Let’s say you’re looking for some reading material for your Sunday. Well, I have some recommendations for you.
Start your day off with this slideshow from Foreign Policy on urban slums. That sounds like a real downer of a subject, but trust me here: it’s really, really beautiful photography and very thought-provoking. Trust me on this one.
The Wall Street Journal makes the case that ETFs are causing a bubble in emerging markets. It’s pretty convincing on the bubble part, but I’m not sure about the ETFs part—it says $26 billion have gone into emerging markets via ETFs and other sources. That’s really not that much. I suspect the real causes of the bubble are a) the carry trade (which I’ve talked about earlier) and b) genuine growth and reasons for economic optimism in the emerging markets (though how long they can persist in their exporter-oriented paradigm is very much an open question).
Philip Howard has a plea to avoid institutional madness in the wake of the Ft. Hood shooting. He uses as his example the zero tolerance policies put in place after Colubmines. That’s a very apt point: it’s clear now in the wake of 9/11 that US elites overresponded and this has been all sorts of damaging for our welfare. Whether it’s tightened visa rules for skilled immigrants, backlash in the Middle East, the increased debt caused by ruinous wars, the annoyances of airline travel these days, and most importantly, the geostrategic upheaval, the American elites have never missed an opportunity to miss an opportunity.
We passed the House Bill yesterday, and that’s a good thing. But the details, the devil’s in them. Take this example about the repeal of S-CHIP. Repealing S-CHIP would’ve been fine if there were a public option or Medicare for All proposal, but instead these children will be shunted into Medicaid and the more-expensive private insurance market. That’s bad. Of the points the GOP has made—very quietly—the complaint about Medicaid is by far the most accurate. Medicaid’s costs are borne partially by the states; whenever there’s a recession or financial difficulties, health care to the poor is among the first things to be cut. Due to the number of balanced-budget amendments in the states, this becomes a huge problem, and this will continue to be a huge problem in the future (unless you had, hypothetically here, a comprehensive health care reform bill that could deal with all these irrationalities in the system…). Of course—and this says a lot about the GOP—they have chosen to blather on about death panels and socialism and comparing health care reform to Dachau as opposed to actual cogent points like that. Says all you need to know.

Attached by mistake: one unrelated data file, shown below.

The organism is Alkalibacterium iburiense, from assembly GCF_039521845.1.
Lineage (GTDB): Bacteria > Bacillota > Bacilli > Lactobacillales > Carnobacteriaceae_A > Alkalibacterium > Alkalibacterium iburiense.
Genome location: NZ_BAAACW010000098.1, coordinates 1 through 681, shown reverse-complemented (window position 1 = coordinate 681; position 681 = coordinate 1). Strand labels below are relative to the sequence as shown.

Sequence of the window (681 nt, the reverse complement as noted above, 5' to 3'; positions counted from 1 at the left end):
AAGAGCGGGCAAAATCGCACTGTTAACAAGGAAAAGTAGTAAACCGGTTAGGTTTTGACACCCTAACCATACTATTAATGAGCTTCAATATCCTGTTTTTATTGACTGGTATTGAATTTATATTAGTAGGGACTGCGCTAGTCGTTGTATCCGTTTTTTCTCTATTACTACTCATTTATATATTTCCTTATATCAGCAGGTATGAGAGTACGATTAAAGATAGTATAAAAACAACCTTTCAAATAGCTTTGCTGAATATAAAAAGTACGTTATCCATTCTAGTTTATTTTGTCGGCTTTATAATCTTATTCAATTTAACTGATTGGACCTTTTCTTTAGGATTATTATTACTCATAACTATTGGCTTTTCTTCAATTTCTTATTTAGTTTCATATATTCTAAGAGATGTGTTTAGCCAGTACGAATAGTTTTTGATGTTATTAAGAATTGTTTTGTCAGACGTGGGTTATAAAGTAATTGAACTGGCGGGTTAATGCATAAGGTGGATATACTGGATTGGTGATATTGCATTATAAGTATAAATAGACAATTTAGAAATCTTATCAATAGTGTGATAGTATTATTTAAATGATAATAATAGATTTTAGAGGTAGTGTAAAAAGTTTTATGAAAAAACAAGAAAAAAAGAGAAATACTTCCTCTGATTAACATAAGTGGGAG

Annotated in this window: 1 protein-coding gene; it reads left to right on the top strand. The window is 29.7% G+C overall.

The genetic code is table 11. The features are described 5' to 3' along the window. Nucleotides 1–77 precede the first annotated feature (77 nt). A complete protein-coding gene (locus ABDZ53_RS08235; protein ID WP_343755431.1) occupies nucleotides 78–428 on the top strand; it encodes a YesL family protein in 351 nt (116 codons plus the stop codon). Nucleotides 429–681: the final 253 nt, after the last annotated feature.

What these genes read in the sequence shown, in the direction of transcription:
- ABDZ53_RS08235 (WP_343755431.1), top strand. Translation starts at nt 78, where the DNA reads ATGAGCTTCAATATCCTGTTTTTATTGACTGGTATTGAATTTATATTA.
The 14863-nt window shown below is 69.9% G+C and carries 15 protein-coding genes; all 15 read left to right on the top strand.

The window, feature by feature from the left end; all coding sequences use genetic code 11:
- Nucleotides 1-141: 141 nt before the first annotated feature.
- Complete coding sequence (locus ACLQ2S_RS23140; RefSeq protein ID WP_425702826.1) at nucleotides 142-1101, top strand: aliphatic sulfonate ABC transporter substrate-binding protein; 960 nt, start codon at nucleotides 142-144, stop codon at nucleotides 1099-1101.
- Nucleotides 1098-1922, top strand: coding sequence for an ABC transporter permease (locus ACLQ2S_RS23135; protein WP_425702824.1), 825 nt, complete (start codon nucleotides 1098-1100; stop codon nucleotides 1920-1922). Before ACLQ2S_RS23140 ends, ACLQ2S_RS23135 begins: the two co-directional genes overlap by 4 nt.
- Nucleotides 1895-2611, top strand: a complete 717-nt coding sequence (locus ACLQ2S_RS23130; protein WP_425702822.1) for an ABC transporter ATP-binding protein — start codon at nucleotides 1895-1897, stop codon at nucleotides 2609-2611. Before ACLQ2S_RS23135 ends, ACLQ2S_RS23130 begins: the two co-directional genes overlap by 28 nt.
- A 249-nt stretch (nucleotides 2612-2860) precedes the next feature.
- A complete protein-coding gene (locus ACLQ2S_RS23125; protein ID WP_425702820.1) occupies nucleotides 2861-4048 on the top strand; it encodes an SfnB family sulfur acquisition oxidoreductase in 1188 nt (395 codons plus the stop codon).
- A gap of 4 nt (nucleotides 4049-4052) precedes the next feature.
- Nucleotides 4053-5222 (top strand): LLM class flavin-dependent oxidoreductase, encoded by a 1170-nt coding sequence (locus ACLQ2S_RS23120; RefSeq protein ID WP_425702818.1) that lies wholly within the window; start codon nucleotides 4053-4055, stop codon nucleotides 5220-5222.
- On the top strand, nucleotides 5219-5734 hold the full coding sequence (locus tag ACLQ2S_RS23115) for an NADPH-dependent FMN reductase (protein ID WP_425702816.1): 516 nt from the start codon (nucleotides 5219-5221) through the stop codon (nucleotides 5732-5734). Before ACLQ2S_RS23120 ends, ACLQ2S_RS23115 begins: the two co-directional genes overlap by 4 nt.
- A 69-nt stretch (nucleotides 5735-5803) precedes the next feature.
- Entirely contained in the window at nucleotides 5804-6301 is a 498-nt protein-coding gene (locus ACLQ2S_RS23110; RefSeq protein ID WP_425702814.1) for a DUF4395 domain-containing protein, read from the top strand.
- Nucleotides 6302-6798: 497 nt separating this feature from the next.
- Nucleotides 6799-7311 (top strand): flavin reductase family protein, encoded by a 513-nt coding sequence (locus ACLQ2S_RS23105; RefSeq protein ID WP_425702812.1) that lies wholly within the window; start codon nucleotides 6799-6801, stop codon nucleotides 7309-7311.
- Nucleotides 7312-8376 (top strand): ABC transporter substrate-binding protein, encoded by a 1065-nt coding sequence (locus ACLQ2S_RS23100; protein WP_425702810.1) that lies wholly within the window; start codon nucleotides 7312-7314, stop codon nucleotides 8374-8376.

Bankers, whether in England or America, continue to complain about their pay. Out-of-touch doesn’t even begin to describe their mentality. It looks like Citigroup is considering extending stock options to their employees. I continue to think this is a bad idea. Google CEO Eric Schmidt had an interview with Neil Cavuto (yes, a bad sign), in which he advocated for stock options for employees, noting that that had worked very well for Google and the Valley generally. But I think that point underscores the basic problem with granting options generally as opposed to Valley’s granting of options. The culture is different. If you work for a startup and get stock, you’re in it for the long haul: you probably have to work for a pretty long time and low pay—lower than you would get for an established company—and only after years of hard work do you get paid off. So employees and founders and investors therefore naturally focus on the long-term future for their efforts. Other companies, however, are obsessed with every gyration of their stock, to the long-term’s detriment (documented very memorably in Barbarians at the Gate) and I see no reason why Wall Street would be any different.
Also, if anyone sees SportsCenter top 10 plays for yesterday, could you send it along? Apparently Ryan Whalen's catch was a top 10 play yesterday.